Recently I have experienced several disconcerting changes in my prescribed medication. In one case, pills that were once thin and white were now thicker and green. The bottle said that the medication was the same inside. But was it? What gives?
The same thing happened to me twice in a two week span. It would have been reassuring had the description inscribed on the outside of the bottle been adjusted to reflect the change. But no. Using the first example I sited above, the description of the new, thicker green pill read this way:
But the pills inside were green, with no “M” and a small “10” in a score that ran diagonally across the tab. What gives? Had a mistake been made?
While I was waiting to see my pharmacist (at CVS) for an explanation, I overheard another couple discussing the same issue while they looked for supplements. The size and color of the bottle had changed; so had the milligrams of what was inside.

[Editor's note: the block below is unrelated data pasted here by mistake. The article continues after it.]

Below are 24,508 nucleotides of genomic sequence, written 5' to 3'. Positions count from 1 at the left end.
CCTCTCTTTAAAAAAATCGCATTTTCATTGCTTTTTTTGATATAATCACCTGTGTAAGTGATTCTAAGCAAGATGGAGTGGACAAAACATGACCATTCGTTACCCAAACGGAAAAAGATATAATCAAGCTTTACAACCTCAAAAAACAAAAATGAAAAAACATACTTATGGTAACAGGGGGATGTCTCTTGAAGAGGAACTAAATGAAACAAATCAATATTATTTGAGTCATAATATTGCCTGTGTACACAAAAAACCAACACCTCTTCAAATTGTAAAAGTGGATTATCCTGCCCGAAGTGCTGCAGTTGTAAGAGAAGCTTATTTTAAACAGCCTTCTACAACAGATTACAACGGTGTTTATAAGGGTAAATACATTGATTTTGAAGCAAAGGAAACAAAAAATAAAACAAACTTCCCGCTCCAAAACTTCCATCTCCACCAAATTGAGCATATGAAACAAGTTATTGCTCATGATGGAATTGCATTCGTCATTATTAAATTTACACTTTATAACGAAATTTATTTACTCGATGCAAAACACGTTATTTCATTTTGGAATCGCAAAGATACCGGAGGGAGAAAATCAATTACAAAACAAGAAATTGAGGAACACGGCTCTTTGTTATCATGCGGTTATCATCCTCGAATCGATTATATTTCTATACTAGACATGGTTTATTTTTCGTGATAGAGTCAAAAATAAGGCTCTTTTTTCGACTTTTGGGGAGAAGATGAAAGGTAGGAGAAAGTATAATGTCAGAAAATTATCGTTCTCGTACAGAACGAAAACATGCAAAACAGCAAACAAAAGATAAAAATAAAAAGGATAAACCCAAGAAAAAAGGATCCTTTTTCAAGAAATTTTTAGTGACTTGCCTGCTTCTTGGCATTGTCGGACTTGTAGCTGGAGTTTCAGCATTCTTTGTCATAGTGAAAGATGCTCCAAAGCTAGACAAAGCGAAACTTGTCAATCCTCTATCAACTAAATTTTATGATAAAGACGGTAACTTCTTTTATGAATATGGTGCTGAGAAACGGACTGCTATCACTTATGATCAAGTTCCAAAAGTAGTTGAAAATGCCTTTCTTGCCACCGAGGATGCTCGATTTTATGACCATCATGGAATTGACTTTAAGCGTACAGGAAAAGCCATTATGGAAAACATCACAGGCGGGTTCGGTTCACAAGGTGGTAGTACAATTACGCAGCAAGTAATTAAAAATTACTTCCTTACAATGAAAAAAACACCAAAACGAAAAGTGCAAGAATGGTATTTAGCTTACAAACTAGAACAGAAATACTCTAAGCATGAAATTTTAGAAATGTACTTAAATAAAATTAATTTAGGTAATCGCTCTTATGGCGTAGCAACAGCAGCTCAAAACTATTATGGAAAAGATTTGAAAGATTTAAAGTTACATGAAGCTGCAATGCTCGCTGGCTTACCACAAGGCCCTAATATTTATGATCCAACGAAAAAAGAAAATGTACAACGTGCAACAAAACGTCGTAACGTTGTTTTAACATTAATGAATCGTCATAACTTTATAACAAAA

Isn’t taking all of these pills and capsules hard enough without making confusing changes like these?
I find the pharmacists here to be friendly and helpful–but always busy and overworked. Her explanation? They made a mistake and superimposed the wrong description at my old pharmacy. But thankfully, the medication–although manufactured by another company, in another size and color–was correct.
Reassuring? Not for a guy suffering from pomalidomide induced cognitive impairment!
Carpenters have an old saying: “Measure twice and cut once.” Applying a similar maxim to pill taking is a very good idea. Double check the size, color and shape of your medication before absentmindedly swallowing it down.
Feel good and keep smiling! Pat